How long do I have to file a lawsuit after a car accident?
In Florida, the time frame to file a lawsuit is determined by the statute of limitations, which outlines the maximum time limit within which you can initiate a legal claim following the incident.
What is the Statute of Limitations in Florida for Auto Accidents?
The statute of limitations for filing a car accident lawsuit in Florida is typically four years from the date of the accident. This means that you have four years from the accident date to formally file a lawsuit against the at-fault party for damages arising from the collision. If you fail to file a lawsuit within this time frame, you may lose your right to seek compensation through the legal system.
Are There Any Exceptions to the Statute of Limitations?
While the statute of limitations in Florida generally sets a time limit for filing a lawsuit after a car accident, there are certain exceptions and circumstances that can impact this deadline. It’s important to understand these exceptions, as they can influence your ability to pursue a legal claim even if the standard statute of limitations has expired.
If the accident involves a minor (someone under the age of 18), the statute of limitations may be “tolled,” or paused, until the minor reaches the age of 18. This means that the usual time limit won’t begin counting down until the minor becomes an adult.
Incapacitation or Disability
If the injured party is incapacitated or has a disability that prevents them from filing a claim within the standard statute of limitations period, the time limit may be extended. However, this exception generally requires clear documentation and proof of the incapacitation or disability.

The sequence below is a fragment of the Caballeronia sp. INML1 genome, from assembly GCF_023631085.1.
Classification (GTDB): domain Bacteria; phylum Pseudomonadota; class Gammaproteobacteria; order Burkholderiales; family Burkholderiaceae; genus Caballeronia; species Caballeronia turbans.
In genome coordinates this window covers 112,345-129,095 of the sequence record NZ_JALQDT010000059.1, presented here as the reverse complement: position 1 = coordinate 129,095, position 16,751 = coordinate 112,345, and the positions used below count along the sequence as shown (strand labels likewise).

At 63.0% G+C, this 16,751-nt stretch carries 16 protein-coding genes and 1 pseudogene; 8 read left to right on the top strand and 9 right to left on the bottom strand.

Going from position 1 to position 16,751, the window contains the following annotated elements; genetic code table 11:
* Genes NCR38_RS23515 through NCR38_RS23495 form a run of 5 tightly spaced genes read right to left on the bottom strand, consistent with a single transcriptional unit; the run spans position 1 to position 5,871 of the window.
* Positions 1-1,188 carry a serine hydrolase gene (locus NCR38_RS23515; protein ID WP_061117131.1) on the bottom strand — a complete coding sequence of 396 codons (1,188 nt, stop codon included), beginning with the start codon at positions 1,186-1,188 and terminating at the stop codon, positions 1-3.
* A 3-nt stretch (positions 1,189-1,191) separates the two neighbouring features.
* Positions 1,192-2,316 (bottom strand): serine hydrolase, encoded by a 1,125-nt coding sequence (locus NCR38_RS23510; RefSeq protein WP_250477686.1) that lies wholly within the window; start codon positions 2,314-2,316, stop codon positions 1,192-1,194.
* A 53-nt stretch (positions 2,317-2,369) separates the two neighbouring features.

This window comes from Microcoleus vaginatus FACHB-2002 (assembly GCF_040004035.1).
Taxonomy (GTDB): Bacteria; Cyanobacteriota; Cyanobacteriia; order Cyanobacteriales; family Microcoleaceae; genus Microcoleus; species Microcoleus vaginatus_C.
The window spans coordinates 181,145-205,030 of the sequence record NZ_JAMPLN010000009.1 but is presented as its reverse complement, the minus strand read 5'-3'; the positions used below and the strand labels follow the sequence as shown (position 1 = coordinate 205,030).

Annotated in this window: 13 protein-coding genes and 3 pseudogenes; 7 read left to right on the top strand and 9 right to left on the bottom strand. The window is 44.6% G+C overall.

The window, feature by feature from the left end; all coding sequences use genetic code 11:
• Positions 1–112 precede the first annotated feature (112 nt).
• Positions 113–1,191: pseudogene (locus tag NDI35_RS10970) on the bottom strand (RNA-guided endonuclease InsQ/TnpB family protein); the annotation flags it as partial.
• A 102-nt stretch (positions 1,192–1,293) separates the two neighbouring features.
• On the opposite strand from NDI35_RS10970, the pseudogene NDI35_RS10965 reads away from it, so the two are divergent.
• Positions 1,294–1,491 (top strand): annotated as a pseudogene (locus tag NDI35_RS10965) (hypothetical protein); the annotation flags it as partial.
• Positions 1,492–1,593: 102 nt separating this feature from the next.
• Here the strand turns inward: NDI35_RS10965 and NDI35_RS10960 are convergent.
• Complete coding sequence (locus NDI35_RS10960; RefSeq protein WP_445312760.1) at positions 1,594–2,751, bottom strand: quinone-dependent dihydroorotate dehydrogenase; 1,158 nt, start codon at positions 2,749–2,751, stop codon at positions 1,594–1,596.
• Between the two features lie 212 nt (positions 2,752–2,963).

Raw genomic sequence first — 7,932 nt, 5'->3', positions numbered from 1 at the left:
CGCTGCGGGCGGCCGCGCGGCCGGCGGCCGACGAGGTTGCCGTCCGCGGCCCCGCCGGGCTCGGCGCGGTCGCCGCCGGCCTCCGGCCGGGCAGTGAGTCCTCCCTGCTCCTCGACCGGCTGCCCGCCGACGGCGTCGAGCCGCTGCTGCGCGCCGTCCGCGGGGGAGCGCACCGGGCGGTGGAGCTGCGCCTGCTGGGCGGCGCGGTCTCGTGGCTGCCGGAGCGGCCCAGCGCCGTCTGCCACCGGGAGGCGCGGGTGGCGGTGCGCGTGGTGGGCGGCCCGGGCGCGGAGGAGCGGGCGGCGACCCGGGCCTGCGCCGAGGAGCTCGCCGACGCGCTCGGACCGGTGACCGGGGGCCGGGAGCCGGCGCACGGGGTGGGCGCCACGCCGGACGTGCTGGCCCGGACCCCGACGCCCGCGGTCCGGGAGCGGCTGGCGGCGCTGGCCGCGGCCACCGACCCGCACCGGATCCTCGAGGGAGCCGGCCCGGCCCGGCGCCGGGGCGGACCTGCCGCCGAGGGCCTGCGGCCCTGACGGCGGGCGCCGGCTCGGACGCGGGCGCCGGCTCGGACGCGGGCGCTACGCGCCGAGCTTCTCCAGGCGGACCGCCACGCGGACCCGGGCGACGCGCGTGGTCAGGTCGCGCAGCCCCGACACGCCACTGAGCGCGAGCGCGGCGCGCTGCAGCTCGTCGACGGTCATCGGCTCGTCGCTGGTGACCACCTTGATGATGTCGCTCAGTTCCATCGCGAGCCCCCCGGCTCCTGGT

In some cases, injuries resulting from an accident may not be immediately apparent. The statute of limitations might start counting from the date the injuries are discovered, rather than the date of the accident. This applies when injuries become evident at a later time, such as with certain internal injuries or latent health conditions.
Fraud or Concealment
If the defendant deliberately conceals information related to the accident or intentionally engages in fraudulent behavior, the statute of limitations might be extended. This is to prevent wrongdoers from evading liability by misleading the injured party.
If the accident involved a government entity or employee, different rules and shorter timeframes may apply due to the need to file a notice of claim with the appropriate government agency before pursuing a lawsuit.
If a criminal case related to the accident is pending against the at-fault party, the statute of limitations for civil claims might be extended until the criminal case is resolved.
Can An Attorney Help Me File a Lawsuit After a Car Accident?
If you’re considering pursuing a car accident claim in Florida, the car accident lawyers at Friedland & Associates are here to provide you with knowledgeable guidance. We can assess the details of your case, inform you about applicable exceptions, and help you navigate the legal process. Contact us today for a free consultation to discuss your situation and explore your legal options.
Contact Us Today
If you’re considering legal action after a car accident in Florida, the car accident lawyers at Friedland & Associates are here to help. Our dedicated team of professionals can provide you with a comprehensive understanding of the legal process, evaluate the strength of your case, and guide you through the steps necessary to pursue fair compensation for your injuries and losses. We offer free consultations to discuss your case, so contact us today to get the expert advice and representation you need during this challenging time.